Lewis County Priority Weeds

Some noxious weeds are of particular concern to Lewis County Noxious Weed Control due to their limited distribution or their threat to human or animal safety. Familiarize yourself with the weeds listed below and contact our office to report a sighting, or if you could use some help in determining the best way to control these weeds on your property.

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Purple loosestrife

Purple Loosestrife

Purple Loosestrife – Erect squarish stems, up to 9 feet tall, leaves 1 ½ to 4 inches long, spikes of magenta flowers 4 – 16 inches long, flowers from July to October. Spreads via rhizomes and outcompetes native vegetation that provides more adequate shelter and nesting habitat. Found in wetlands and streams in the Centralia/Chehalis area as well as Stearns Creek and Mineral Lake in Lewis County. Weed Classification: B designate

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Poison hemlock

Poison Hemlock – Erect Stem, 4 – 8 feet tall with mottled purple spots, finely divided leaves, lacey white flowers in late May to August, poisonous to humans. Primarily found in urban areas, alleys, vacant lots and along rail lines in Lewis County. Weed classification: B Select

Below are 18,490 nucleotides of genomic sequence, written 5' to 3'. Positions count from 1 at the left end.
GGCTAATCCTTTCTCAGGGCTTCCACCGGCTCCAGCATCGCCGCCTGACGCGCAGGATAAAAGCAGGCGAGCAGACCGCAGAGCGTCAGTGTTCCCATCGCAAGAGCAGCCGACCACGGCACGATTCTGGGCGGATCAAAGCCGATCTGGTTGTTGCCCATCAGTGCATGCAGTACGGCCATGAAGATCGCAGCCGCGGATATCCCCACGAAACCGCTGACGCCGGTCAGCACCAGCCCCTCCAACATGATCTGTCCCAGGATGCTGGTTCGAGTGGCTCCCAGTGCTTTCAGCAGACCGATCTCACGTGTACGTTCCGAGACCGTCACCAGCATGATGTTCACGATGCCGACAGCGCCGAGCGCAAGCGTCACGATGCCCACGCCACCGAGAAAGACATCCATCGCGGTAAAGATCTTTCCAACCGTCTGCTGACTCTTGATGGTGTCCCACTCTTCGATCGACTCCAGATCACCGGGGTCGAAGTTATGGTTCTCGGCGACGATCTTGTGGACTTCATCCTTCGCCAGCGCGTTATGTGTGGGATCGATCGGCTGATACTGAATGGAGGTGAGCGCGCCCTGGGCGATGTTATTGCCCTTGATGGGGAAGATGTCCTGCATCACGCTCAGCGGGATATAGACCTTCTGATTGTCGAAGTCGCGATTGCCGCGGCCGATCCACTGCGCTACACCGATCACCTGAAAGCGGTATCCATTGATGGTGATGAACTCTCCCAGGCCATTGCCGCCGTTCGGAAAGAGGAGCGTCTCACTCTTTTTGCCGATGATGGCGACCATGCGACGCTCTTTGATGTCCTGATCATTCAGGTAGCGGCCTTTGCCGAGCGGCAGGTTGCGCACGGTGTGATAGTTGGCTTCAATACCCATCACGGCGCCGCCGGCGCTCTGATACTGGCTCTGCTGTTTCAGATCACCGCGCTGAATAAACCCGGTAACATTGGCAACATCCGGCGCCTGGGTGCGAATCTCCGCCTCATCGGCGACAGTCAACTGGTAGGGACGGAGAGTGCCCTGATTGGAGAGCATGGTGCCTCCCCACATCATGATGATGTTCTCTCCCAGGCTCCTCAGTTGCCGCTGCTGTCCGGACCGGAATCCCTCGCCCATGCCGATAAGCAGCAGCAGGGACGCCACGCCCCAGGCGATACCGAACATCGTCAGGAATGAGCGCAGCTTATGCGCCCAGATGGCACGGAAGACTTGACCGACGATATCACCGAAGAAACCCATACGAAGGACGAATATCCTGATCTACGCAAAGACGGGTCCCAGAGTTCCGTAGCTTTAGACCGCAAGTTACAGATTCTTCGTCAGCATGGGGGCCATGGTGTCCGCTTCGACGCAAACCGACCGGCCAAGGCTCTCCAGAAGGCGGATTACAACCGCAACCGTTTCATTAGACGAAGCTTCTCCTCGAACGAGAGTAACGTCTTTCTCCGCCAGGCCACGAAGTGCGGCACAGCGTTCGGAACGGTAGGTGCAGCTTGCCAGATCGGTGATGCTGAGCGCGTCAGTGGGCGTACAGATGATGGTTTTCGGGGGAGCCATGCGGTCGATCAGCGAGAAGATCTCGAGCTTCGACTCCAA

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Giant Hogweed

Giant Hogweed - – Erect Stem 1 to 3 inches in diameter and 10 to 20 feet tall with mottled purple spots, finely divided leaves , white umbrella shaped flowerheads can grow up to 2 1/2 feet in diameter, sap from stem or leaf can cause phytophotodermatitis. Primarily found in urban areas, alleys, vacant lots and along rail lines in Lewis County. Weed classification: A

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False Brome

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False Brome - grows in clumps, up to 2.5 feet tall, that stay bright green through fall. Flat, sloping leaves 5-12mm wide. Distinguishable by fine hairs on leaf margins and lower stems. Found in forests, forest edges, woodlands, riparian areas, prairies, and roadsides. Weed Classification: A

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Tansy ragwort

Tansy Ragwort – Upright stems, 1 – 4 feet high, leaves alternate, clusters of yellow daisy like flowers, toxic to livestock. Grows in disturbed sites, including pastures and roadsides. Primarily found in central and western Lewis County. Weed classification: B Select

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Meadow knapweed

Meadow Knapweed – Upright stems, 20 – 40 inches tall, leaves up to 6 inches long and 1 ¼ inch wide, rose-purple flowers the size of a nickel appear in July/August. Invades moist sites including pastures, meadows, and roadsides. Found in Winlock, Vader and the Packwood area. Weed Classification: B designate

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Knotweed species

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Invasive Knotweeds – Bamboo like stems that grow 4 – 8 feet tall, heart shaped leaves 4 – 6 inches long, white flowers appearing in August – September. Escaped ornamental invades riparian areas and roadsides. Found along many creeks and rivers in Lewis County, including the Cowlitz River, Tilton River and Chehalis River. Weed classification: B Select